All of Hawaii suffers an interesting and well known economic phenomenon common to areas that have high tourist or resort traffic. Infrastructure employees cannot afford to live in the cities and/or towns they serve. Resort areas require a disproportionately large number of hospitality industry employees as well as government services such as public safety and law enforcement. Salary norms for such workers are typically not sufficient for them to afford property in resort areas where property values are high. A friend of mine is a resource planner for the Lake Tahoe area. He’s the one who helped me understand this issue.
The North Lake Tahoe area is an extremely popular travel destination rivaling Las Vegas. Property values in the North Lake area reflect this. Hotel workers, waiters, police officers, firefighters and the other infrastructure employees that work in the upscale North Lake Tahoe area typically live either in South Lake Tahoe where homes are a little cheaper or, more commonly especially for police and fire, many miles way where property values are significantly less. This is typically how the issue is addressed. The work force required to keep the hotels and restaurants running commutes into the resort area from surrounding cities and towns where the cost of living matches their income. In the case of Hawaii, the problem is more complicated. The entire island state is a resort area. There aren’t any outlying areas from which employees can commute. Thus, hotel and restaurant employees are competing with the significantly wealthier people for homes.
Multiple families living in a single house is common in Hawaii. In most cases, all the family members of all the families are working multiple jobs in order to pay the rent or mortgage. Typically, they will work some type of day job and then work in the hospitality industry at night. Often, they will work at several different hotels in order to work every night, since all of the jobs are part time. They don’t have weekends off because that is when the hospitality jobs are most plentiful. A friend of mine who lives on the mainland says, “there’s no sense living in paradise when you have to work like hell.” Recent increases in property values and the associated increase in property taxes have only served to make this worse. What is interesting to me is that the state and county governments of Hawaii do not seem motivated to do anything significant to help the state’s residents.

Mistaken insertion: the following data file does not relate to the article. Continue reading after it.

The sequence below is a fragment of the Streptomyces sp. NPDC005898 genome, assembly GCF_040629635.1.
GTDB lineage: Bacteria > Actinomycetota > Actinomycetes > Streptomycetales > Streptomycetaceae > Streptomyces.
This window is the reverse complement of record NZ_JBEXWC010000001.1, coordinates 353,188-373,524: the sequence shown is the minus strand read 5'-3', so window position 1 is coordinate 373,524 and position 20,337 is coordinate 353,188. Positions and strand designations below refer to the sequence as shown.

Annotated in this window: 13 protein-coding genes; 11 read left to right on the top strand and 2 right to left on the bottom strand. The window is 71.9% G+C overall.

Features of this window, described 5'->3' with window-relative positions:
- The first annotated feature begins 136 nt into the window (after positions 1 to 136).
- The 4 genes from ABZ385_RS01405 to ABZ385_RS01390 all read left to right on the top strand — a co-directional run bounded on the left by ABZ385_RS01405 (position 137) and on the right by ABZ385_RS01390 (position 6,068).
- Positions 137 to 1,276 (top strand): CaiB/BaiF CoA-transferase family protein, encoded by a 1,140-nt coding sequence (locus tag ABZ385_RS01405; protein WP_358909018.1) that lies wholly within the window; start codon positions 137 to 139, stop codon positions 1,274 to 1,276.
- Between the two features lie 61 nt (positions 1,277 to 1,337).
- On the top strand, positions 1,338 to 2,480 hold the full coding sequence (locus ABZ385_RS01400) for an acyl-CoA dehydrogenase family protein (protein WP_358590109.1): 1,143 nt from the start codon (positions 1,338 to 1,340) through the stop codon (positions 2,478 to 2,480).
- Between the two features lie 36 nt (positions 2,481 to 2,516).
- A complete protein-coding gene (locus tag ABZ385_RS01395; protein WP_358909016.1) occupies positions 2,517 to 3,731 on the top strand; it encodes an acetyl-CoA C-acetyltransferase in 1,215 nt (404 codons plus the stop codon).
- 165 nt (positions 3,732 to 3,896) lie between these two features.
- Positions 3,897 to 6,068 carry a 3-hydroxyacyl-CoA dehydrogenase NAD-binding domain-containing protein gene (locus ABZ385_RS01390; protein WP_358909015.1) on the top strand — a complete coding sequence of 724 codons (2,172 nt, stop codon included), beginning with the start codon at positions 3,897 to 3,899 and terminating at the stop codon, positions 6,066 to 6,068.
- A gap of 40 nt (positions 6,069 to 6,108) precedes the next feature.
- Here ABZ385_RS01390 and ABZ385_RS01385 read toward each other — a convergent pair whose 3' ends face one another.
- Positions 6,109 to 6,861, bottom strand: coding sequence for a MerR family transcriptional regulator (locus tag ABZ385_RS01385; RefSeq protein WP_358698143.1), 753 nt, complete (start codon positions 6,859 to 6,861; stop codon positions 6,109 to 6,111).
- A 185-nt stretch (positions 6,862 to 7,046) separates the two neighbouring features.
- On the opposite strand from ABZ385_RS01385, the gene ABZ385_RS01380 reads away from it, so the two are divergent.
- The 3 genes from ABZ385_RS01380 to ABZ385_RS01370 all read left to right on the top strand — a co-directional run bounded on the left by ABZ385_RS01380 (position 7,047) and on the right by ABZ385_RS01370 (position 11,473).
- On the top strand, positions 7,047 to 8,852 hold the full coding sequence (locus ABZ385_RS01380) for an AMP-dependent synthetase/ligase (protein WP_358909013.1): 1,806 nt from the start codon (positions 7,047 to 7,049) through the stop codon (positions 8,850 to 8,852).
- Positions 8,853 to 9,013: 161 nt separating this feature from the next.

On the island of Kauai voters, led by the Ohana Kaua’i, passed an amendment to the county charter that rolled property taxes back to 1998 rates and capped increases at 2% for resident owners. This would have gone a long way toward helping Hawaii residents keep their homes if and when they managed to buy them. With property values rising at a rate of over 100% per year and property taxes chasing hot on their heels, keeping the house after you’ve managed to buy it is a real problem. The county of Kauai reacted swiftly to the voter voice. They redefined the charter amendment as a ballot initiative and declared that it violated the county government’s sole right to set taxes. The county then sued to have the charter amendment/ballot initiative declared invalid.
The suit was essentially filed by the county of Kauai, against the county of Kauai. So, the county sued itself and won. Image that! Kauai is not the only place where voters are fighting back against local government attempts to cash in on the recent raise in property values. This article recounts similar actions across the country.
[posted with ecto]